Sonny Arwood, president and CEO of Ohio-based Fluid Applied Roofing, recently joined the CoatingsPro Interview Series of podcasts. In that episode, Arwood spoke at length with CoatingsPro Magazine about key trends and market insights involving the roof coatings industry.
With experience working as a contractor, manufacturer, and in growing his own business, Arwood offered useful perspective and lessons learned from his distinguished career in the roofing field. Read on for a partial Q&A transcript, and check out the full audio interview at the bottom of this article.
Q: One of the interesting things about your career is that you’ve had time on both the contractor side and the manufacturing side. Many times, we talk to people with expertise in one of those two areas, but you’ve seen it from both sides. What are some of the lessons that you took from your time out in the field as a contractor that you’ve used the last few years, now that you’ve transitioned to more of a manufacturing role?
Arwood: So, as I was first entering the commercial roof coatings space, one of the takeaways was that the manufacturer support was very limited. If I had questions — not specifically around their products but maybe about the roof I was working on — it was quite limited. So, the educational piece was really tough. It was missing, and I felt that we really needed to improve that. It was a weak link.
Q: What are some of the ways this industry has changed over your time in it?
Arwood: When I first started, there were products called fibered aluminum roof coatings, and that was one of the primary products. Then, you would also have an elastomeric roof coating. Beyond that, you didn’t have a lot of options.
One thing that stood out to me in the processes of doing roof coating applications was something called a three-course method. Basically, that’s where they’re detailing out the roof and trying to leak-proof it. I found that no matter what system we would install, the roof system worked very well except for at these details, flashings, and penetrations, where they would use this three-course method specific to a metal roof. It was causing corrosion and some damage, and so I felt there needed to be a change in that process.
That’s what really pushed me to start looking at other options, and maybe even to the development of my own system. I am seeing that trend, and in general, we’re seeing more manufacturers move to liquid applications around seams and penetrations… and moving away from this three-course method.
But I’m also seeing a lot of hybrid products come into play now, and even silicone roof coatings are starting to pick up in market share. I’ve been doing this for a while, since the early 1990s, and for the first 15 years of my career, it was pretty stagnant. Everything seemed to be kind of… they were stuck in their ways, for lack of a better word. Now, there’s been a pretty significant change.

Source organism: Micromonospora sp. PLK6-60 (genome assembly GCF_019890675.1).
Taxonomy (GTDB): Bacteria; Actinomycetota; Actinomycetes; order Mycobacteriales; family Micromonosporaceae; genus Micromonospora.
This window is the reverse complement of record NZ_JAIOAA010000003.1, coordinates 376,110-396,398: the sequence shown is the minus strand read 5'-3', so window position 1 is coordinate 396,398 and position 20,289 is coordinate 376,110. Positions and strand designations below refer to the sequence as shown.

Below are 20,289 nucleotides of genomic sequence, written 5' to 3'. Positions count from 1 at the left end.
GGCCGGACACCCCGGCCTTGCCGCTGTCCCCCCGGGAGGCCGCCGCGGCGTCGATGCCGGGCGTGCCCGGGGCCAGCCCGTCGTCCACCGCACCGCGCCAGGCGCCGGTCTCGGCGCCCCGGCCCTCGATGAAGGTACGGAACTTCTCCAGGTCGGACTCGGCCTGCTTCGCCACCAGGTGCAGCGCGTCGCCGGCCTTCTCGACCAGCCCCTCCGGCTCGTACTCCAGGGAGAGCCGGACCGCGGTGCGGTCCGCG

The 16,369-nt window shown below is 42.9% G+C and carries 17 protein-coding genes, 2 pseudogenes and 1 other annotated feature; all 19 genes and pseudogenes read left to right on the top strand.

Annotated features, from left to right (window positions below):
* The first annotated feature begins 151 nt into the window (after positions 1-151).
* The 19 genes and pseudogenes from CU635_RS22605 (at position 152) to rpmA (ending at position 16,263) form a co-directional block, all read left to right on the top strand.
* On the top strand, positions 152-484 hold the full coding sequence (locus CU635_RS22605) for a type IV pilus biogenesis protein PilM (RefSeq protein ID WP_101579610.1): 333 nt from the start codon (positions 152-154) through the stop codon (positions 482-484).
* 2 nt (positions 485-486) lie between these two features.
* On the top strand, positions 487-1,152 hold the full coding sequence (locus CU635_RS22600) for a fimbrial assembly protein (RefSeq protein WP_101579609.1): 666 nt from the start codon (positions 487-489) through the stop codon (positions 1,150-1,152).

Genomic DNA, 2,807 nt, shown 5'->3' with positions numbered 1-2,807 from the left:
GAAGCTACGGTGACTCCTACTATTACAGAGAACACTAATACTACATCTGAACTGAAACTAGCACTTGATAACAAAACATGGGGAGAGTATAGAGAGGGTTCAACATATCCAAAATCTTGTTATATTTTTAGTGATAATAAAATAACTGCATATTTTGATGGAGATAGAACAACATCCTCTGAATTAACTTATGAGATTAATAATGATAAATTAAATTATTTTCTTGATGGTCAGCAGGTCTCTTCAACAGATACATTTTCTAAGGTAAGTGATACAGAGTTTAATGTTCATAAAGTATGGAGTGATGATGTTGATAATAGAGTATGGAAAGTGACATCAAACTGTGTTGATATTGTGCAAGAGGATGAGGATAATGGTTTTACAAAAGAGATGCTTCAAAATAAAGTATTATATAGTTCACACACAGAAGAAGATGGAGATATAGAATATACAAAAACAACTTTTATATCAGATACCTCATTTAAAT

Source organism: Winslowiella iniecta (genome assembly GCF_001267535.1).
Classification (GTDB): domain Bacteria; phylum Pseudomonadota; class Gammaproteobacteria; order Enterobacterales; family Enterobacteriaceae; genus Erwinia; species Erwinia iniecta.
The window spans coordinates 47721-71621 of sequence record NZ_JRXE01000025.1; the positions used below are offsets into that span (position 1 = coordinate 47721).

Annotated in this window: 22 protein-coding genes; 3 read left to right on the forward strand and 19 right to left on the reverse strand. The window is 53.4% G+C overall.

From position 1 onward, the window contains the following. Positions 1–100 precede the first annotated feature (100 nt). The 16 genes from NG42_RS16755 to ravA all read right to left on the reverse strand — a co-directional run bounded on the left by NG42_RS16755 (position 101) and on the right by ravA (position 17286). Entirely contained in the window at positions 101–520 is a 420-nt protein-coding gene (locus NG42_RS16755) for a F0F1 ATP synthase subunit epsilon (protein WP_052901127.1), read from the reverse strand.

Q: With the economic costs these days, are you seeing more clients look at roof coatings and restorations, as opposed to a total tear-off?
Arwood: Yes. It’s somewhere in the 30% to 50% lower costs in the restoration process, and that’s just the initial cost. When you start to look over lifecycle costs and consider that a fluid applied or roof coating is a sustainable system — so you don’t actually have to tear it off, you can just redo it at the end of the warranty period, and reinstall it — it’s significant savings to the customer.
When I first started, roof coatings weren’t really considered a roofing system. The reason we started driving the term fluid-applied roofing is because we want that perception to be, “Hey, this really is a liquid applied roofing system.” So, now we’re able to compete. We’re able to show the customers. The end users have actually been educated, to where they’re seeing these systems as a viable solution. They’re also looking for sustainability. So when you can bring all that and lower the costs, it becomes a win-win.
Q: When you talk to the contractors out in the field, in 2023, who are trying to install some of these new roof coating technologies, what are their pain points? What feedback do you get from them, in terms of what their technical needs are?
Arwood: It goes back to having a manufacturer that understands commercial roofing. When they enter this space, and depending on their level of experience in commercial roofing — some of them have zero, since some were painting contractors, like I was — they have to learn.
It’s really good to have a manufacturer that understands commercial roofing to support them and be able to answer those questions that they have about the roofing surface or substrate that they’re working on. If the manufacturer can’t provide that support to them, they’re left trying to find that answer on their own.
That can cause problems. That can cause issues with the installation. For example, they might install the roofing system when it should be tear-off and replace. So, one of the things that I encourage contractors to do is find a manufacturer to work with that can answer those questions for you, and to help guide you.
I say this all the time to our sales reps. We’re not interested in buying roofs. We’re interested in restoring them and making them a viable roof again. What I mean by that is if that roof is so far gone that it needs replaced, then let’s tell them to replace it.
That educational piece is critical, and that’s what I would tell contractors. Find a manufacturer that understands the roofing industry, so they can support you.
The complete interview with Sonny Arwood can be listened to below. For more information, contact: Fluid Applied Roofing, www.fluidappliedroofing.com.